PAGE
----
was always strict with his father, and when he was good Bruce found fault with him. As soon as he grew really tiresome his father became abjectly apologetic.
Archie was called and came in, dragging his feet, and pouting, in tears that he was making a strenuous effort to encourage.
'You must be firm with him,' continued Bruce. 'Hang it! Good heavens! Am I master in my own house or am I not?'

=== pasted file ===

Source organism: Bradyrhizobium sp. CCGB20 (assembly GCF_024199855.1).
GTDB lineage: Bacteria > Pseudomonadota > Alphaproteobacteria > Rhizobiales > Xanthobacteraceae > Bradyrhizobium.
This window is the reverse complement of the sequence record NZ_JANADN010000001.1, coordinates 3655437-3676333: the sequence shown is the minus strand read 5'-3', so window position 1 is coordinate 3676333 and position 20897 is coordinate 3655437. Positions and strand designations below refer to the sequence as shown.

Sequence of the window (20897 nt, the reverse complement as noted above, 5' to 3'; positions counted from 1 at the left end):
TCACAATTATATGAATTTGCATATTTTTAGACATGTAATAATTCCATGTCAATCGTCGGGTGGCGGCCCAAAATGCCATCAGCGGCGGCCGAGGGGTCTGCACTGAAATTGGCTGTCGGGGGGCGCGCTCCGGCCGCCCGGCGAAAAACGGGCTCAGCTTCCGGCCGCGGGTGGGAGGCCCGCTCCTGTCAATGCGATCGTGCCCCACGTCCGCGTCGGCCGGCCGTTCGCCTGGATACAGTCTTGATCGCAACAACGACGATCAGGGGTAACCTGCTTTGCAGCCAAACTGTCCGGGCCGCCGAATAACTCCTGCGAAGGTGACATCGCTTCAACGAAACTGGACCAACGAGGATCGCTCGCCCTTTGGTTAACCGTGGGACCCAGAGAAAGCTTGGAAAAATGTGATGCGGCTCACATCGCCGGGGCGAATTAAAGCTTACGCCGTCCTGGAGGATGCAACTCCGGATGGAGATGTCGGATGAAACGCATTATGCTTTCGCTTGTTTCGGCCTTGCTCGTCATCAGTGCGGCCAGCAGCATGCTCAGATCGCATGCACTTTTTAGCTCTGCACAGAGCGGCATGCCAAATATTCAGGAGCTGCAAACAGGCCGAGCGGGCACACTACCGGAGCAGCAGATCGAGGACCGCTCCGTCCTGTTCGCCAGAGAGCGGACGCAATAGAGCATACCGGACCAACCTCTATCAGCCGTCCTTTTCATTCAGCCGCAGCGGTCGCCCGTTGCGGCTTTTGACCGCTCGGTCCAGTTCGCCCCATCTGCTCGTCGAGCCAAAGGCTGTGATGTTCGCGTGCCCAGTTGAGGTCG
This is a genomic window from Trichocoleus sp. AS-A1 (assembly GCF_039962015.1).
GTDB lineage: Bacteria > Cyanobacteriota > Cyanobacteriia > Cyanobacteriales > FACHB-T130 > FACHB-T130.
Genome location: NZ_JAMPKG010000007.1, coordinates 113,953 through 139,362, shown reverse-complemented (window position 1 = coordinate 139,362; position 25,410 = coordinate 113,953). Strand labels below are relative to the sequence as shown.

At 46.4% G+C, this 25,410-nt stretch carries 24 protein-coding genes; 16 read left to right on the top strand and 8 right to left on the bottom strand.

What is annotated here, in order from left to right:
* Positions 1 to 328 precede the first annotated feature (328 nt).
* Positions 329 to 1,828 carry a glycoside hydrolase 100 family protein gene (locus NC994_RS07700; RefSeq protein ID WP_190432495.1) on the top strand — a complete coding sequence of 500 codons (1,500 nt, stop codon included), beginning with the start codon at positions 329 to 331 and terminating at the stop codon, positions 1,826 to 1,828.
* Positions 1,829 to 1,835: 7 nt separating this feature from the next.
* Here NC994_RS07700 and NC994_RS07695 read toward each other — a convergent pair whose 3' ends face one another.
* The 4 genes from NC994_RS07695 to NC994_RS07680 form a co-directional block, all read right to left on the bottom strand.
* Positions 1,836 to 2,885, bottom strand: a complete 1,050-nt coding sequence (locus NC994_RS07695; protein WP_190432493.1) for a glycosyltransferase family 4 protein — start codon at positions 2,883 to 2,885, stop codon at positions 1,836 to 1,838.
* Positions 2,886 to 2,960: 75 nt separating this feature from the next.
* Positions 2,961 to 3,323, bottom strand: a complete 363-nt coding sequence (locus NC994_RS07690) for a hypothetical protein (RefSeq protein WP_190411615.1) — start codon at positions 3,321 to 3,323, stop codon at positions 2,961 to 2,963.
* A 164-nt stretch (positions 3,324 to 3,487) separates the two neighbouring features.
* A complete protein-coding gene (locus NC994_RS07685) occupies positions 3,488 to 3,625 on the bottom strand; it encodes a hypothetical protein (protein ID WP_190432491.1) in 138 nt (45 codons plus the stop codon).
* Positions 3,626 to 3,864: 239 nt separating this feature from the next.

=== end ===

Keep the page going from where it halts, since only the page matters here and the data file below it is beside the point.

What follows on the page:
There was no reply to this rhetorical question.
He turned to Archie and said in a gentle, conciliating voice:
'Archie, old chap, tell your mother what it is you want to see. Don't cry, dear.'
'Want to see the damned chameleon,' said Archie, with his hands in his eyes. 'Want father to take me to the Zoo.'
'You can't go to the Zoo this time of the evening. What do you mean?'
'I want to see the damned chameleon.'
'You hear!' exclaimed Bruce to Edith.
'Who taught you this language?'
'Miss Townsend taught it me.'
'There! It's dreadful, Edith; he's becoming a reckless liar. Fancy her dreaming
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